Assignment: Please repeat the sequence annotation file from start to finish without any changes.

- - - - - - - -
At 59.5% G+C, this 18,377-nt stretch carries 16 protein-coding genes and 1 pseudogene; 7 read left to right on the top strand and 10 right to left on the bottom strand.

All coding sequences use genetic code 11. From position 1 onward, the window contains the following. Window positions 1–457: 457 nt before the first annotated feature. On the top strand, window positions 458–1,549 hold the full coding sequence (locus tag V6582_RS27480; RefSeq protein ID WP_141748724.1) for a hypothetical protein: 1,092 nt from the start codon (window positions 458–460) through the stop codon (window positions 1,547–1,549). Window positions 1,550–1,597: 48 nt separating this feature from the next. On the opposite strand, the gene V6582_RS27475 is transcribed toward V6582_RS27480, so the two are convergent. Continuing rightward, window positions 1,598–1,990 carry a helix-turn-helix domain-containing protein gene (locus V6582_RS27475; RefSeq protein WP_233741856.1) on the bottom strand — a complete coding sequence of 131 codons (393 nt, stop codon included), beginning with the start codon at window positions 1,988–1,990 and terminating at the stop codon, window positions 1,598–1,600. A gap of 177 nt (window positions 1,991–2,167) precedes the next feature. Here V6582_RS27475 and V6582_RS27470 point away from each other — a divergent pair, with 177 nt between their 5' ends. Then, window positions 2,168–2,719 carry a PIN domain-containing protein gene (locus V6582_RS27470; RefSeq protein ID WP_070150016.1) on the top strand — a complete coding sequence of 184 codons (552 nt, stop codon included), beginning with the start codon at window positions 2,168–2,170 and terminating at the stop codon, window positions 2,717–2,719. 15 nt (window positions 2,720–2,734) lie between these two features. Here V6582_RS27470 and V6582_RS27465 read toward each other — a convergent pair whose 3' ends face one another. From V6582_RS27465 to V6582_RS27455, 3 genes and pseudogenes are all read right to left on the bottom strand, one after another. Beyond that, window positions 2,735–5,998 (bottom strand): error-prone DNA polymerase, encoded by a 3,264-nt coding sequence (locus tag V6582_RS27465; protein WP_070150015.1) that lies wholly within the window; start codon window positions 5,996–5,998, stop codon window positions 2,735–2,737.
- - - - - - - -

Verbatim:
At 59.5% G+C, this 18,377-nt stretch carries 16 protein-coding genes and 1 pseudogene; 7 read left to right on the top strand and 10 right to left on the bottom strand.

All coding sequences use genetic code 11. From position 1 onward, the window contains the following. Window positions 1–457: 457 nt before the first annotated feature. On the top strand, window positions 458–1,549 hold the full coding sequence (locus tag V6582_RS27480; RefSeq protein ID WP_141748724.1) for a hypothetical protein: 1,092 nt from the start codon (window positions 458–460) through the stop codon (window positions 1,547–1,549). Window positions 1,550–1,597: 48 nt separating this feature from the next. On the opposite strand, the gene V6582_RS27475 is transcribed toward V6582_RS27480, so the two are convergent. Continuing rightward, window positions 1,598–1,990 carry a helix-turn-helix domain-containing protein gene (locus V6582_RS27475; RefSeq protein WP_233741856.1) on the bottom strand — a complete coding sequence of 131 codons (393 nt, stop codon included), beginning with the start codon at window positions 1,988–1,990 and terminating at the stop codon, window positions 1,598–1,600. A gap of 177 nt (window positions 1,991–2,167) precedes the next feature. Here V6582_RS27475 and V6582_RS27470 point away from each other — a divergent pair, with 177 nt between their 5' ends. Then, window positions 2,168–2,719 carry a PIN domain-containing protein gene (locus V6582_RS27470; RefSeq protein ID WP_070150016.1) on the top strand — a complete coding sequence of 184 codons (552 nt, stop codon included), beginning with the start codon at window positions 2,168–2,170 and terminating at the stop codon, window positions 2,717–2,719. 15 nt (window positions 2,720–2,734) lie between these two features. Here V6582_RS27470 and V6582_RS27465 read toward each other — a convergent pair whose 3' ends face one another. From V6582_RS27465 to V6582_RS27455, 3 genes and pseudogenes are all read right to left on the bottom strand, one after another. Beyond that, window positions 2,735–5,998 (bottom strand): error-prone DNA polymerase, encoded by a 3,264-nt coding sequence (locus tag V6582_RS27465; protein WP_070150015.1) that lies wholly within the window; start codon window positions 5,996–5,998, stop codon window positions 2,735–2,737.